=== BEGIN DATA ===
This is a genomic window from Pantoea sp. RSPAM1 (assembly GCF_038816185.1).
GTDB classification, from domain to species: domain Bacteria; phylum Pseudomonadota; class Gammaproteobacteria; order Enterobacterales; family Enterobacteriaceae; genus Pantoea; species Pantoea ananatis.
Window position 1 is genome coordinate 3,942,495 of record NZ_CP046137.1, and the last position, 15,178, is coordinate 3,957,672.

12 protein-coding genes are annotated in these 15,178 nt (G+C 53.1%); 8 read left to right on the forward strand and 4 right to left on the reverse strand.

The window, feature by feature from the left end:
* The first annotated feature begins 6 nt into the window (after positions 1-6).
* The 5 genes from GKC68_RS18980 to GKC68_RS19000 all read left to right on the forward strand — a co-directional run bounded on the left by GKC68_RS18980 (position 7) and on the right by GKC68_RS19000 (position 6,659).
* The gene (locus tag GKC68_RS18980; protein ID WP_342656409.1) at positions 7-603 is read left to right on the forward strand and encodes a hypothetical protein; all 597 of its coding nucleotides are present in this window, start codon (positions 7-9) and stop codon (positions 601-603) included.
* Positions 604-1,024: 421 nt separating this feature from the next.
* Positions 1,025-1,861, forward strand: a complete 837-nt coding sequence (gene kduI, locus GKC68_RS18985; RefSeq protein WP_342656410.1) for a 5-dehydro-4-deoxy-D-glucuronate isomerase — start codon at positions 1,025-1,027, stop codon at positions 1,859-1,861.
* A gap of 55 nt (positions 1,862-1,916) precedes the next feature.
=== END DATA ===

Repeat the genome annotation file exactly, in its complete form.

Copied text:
This is a genomic window from Pantoea sp. RSPAM1 (assembly GCF_038816185.1).
GTDB classification, from domain to species: domain Bacteria; phylum Pseudomonadota; class Gammaproteobacteria; order Enterobacterales; family Enterobacteriaceae; genus Pantoea; species Pantoea ananatis.
Window position 1 is genome coordinate 3,942,495 of record NZ_CP046137.1, and the last position, 15,178, is coordinate 3,957,672.

12 protein-coding genes are annotated in these 15,178 nt (G+C 53.1%); 8 read left to right on the forward strand and 4 right to left on the reverse strand.

The window, feature by feature from the left end:
* The first annotated feature begins 6 nt into the window (after positions 1-6).
* The 5 genes from GKC68_RS18980 to GKC68_RS19000 all read left to right on the forward strand — a co-directional run bounded on the left by GKC68_RS18980 (position 7) and on the right by GKC68_RS19000 (position 6,659).
* The gene (locus tag GKC68_RS18980; protein ID WP_342656409.1) at positions 7-603 is read left to right on the forward strand and encodes a hypothetical protein; all 597 of its coding nucleotides are present in this window, start codon (positions 7-9) and stop codon (positions 601-603) included.
* Positions 604-1,024: 421 nt separating this feature from the next.
* Positions 1,025-1,861, forward strand: a complete 837-nt coding sequence (gene kduI, locus GKC68_RS18985; RefSeq protein WP_342656410.1) for a 5-dehydro-4-deoxy-D-glucuronate isomerase — start codon at positions 1,025-1,027, stop codon at positions 1,859-1,861.
* A gap of 55 nt (positions 1,862-1,916) precedes the next feature.